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Coatings on Aluminum for Electrical Insulation

Q. Can the boiling method of creating an electrically insulating coating be used on aluminium foil (industrial grade, 99% pure, 0.05 mm thick)?

I guess that I would need to loosen the coils to ensure full coverage; not sure how to do that with 60 m x 0.3 m rolls of 0.05 mm foils?

The purpose is allow the creation of foil coils
for use in lightweight electric motors. Max voltage: say 48V.

(I don't believe that such thin foil would bear immersion in sulphuric acid for anodisation.)

Thanks for any suggestions,

Buk Browseruk [fictitious]
- Not US
June 1, 2024

Ed. note: Welcome! Please feel free to visit anonymously! But this is a forum with a 35-year legacy of camaraderie & warm aloha incompatible with anonymity; please post only with your full real name and location.

A. Hi Buk. The comment re. the boiling method is from a "regular" on the site and I have no doubt that it's true. Wernick, Pinner, and Sheasby is more than 1270 pages so it can be hard to find some stuff, but Fig. 82 (in the 5th edition) seems to show a thickness of oxide film of about 1.2 µm for 99.99% pure aluminum and about 0.6 µm for 99.5% pure after 20 hours in 100 °C distilled water.

Hopefully this is enough ammunition to support cutting some pieces of foil and testing them for thickness and dielectric or resistance to see whether the process holds any hope.

Although aluminum foil can be "web processed" and was probably manufactured that way, I think you'd probably have to cut it and hang it on racks for a boiling process to be feasible.

You're probably right that getting sufficient anodizing current through a sheet that is only 0.05 mm thick would be difficult and, if it can be done at all, it would only be by unrolling it and handling it as a continuous web.

Luck & Regards,

pic of Ted Mooney
Ted Mooney, P.E. RET
Striving to live Aloha - Pine Beach, New Jersey

Q. Thanks, Ted.

The problem with cutting it up is that I want the full 60 m lengths. The idea here is to slit [] the rolls into narrow (some 27 mm wide others 45 mm) strip rolls and attach wires to both inner and outer ends using conductive adhesive. Each of these then forms a coil to be used in a home made electric motor.

Assuming I can make the coil insulated.

The problem with "trying it", is that these coils cost a substantial amount of money (e.g. and I will need several, so I rather know I can make this work before committing scarce pensioner funds to a purchase.

I can (and will) try this on a few pieces of household (cooking) foil; but I'm unconvinced that these aren't coated in some way (shiny side vs dull) that might screw with the process and/or result.

Buk Browseruk
- NotUS
June 3, 2024

A. Hi again.
Aluminum foil is not coated (although specialty coated non-stick foil is available for special needs). It is rolled down from thicker slabs two at a time; the shiny side is from contact with the rolls, and the dull side is where the two slabs are pressed against each other. Most foil is 99.93+% pure, and the 'heavy duty' consumer foil is 0.02 mm thick. You can get 0.05 mm thick "industrial" foil but I haven't priced it.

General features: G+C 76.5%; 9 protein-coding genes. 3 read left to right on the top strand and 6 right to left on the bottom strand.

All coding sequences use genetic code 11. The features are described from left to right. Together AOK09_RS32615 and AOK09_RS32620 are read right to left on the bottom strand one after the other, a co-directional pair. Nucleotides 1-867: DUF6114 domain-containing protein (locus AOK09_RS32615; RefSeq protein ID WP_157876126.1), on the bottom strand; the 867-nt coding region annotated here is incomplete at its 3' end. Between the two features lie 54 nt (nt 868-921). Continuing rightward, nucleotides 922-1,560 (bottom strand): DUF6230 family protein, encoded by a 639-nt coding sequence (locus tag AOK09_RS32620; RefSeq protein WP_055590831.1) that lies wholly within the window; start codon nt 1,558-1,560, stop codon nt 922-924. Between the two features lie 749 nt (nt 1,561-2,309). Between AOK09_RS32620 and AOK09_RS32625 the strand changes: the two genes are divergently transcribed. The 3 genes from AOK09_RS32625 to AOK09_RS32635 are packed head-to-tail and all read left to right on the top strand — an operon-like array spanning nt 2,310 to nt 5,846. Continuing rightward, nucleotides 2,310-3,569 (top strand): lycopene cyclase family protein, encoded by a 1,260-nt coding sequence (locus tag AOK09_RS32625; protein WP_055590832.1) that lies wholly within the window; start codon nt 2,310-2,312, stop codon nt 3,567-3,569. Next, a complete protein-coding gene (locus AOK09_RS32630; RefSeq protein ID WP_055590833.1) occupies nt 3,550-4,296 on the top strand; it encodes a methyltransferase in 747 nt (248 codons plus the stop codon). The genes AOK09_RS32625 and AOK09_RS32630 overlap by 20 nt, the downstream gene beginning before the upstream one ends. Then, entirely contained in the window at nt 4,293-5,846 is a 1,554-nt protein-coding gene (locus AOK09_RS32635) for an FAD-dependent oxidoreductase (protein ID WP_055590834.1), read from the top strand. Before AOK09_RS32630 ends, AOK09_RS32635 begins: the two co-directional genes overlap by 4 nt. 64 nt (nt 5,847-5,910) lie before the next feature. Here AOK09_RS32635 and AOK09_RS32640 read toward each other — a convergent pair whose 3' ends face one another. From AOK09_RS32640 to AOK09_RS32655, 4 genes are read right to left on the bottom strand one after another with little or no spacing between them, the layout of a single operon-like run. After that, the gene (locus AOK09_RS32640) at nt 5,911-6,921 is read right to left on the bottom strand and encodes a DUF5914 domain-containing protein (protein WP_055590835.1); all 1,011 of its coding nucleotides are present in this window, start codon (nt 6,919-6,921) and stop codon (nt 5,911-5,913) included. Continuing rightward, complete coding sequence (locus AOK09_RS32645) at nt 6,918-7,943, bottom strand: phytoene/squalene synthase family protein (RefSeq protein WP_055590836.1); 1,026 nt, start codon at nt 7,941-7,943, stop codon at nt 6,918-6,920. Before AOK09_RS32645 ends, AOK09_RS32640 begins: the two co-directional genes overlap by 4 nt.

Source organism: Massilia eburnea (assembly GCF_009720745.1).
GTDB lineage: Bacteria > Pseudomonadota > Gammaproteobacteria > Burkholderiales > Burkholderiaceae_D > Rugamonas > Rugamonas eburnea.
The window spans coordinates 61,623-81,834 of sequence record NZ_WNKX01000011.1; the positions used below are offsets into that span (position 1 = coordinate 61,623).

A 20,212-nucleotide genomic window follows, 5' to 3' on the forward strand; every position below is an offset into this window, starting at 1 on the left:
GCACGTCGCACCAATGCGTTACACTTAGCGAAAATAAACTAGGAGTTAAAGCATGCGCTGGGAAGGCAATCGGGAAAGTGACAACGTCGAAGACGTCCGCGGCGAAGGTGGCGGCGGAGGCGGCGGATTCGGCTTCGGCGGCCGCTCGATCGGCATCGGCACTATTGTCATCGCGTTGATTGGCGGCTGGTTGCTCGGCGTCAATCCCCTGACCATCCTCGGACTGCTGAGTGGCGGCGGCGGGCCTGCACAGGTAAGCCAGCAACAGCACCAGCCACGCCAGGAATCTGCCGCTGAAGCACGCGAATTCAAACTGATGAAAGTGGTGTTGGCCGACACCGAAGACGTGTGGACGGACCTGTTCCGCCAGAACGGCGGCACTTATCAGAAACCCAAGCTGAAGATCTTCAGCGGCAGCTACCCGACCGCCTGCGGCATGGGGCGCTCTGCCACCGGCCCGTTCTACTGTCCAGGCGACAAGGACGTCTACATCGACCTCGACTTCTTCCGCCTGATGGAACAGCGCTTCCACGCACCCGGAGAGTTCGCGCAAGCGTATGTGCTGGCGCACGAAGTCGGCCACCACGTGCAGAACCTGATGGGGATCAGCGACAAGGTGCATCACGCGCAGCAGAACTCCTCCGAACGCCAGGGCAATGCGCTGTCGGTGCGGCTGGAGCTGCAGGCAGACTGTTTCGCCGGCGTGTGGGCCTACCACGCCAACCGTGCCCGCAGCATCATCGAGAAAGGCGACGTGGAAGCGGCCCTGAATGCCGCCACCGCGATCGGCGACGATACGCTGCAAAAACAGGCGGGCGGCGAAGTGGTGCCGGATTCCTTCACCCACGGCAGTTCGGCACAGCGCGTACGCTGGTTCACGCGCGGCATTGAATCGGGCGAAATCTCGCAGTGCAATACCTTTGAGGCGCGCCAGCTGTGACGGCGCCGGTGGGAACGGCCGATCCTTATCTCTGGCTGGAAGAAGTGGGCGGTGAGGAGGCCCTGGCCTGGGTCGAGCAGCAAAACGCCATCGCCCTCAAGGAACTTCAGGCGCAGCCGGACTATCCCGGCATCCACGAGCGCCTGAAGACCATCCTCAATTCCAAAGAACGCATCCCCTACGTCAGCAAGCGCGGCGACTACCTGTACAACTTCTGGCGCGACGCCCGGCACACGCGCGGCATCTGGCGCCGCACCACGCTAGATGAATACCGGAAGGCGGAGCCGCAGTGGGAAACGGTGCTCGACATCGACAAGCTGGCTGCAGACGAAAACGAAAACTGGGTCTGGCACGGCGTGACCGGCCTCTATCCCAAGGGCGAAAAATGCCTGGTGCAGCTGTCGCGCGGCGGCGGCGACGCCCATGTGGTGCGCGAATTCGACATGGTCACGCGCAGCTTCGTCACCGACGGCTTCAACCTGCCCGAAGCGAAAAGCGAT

Luck & Regards,

pic of Ted Mooney
Ted Mooney, P.E. RET
Striving to live Aloha - Pine Beach, New Jersey

⇩ Related postings, oldest first ⇩

Q. Can I dip my aluminum discs in some kind of conversion coating bath and expect a thicker oxide layer to have grown and withstand higher voltages?

Does anyone know what happens if I boil my aluminum in deionized water and get some kind of boehmite layer?

Jose Carlos
transducer manufacturer - around Boston

A. Hello Jose.

In general, conversion coatings are used on aluminum when conductivity is to be maintained, and anodizing is done when insulative value is sought. Is there a reason they can't be anodized? sulfuric acid anodizing is the most common and probably the least expensive for this purpose, but boric acid anodizing is used for electrolytic capacitors and might suit your needs.

Ted Mooney,
Ted Mooney, P.E.
Striving to live Aloha - Pine Beach, New Jersey

"The Surface
Treatment &
Finishing of
Aluminium and
Its Alloys"

by Wernick, Pinner
& Sheasby

on AbeBooks

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(note: this book is two volumes)

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A. Hello,

According to Wernick, Pinner, and Sheasby ⇨
you can get a thin but highly protective coating by boiling aluminum for 20 hours in distilled water. The coating itself would be non-conductive as well as protective, but whether or not it would be thick enough to prevent your voltages from breaking through (this would also be affected by the pressure exerted by your contacts as well) would have to be determined.

As a manufacturer though - definitely take Ted's advice! The boiling water would probably end up being more expensive, and you couldn't be as certain of the quality. Anodizing would be the way to go. Good luck.

Jim Gorsich
Compton, California, USA

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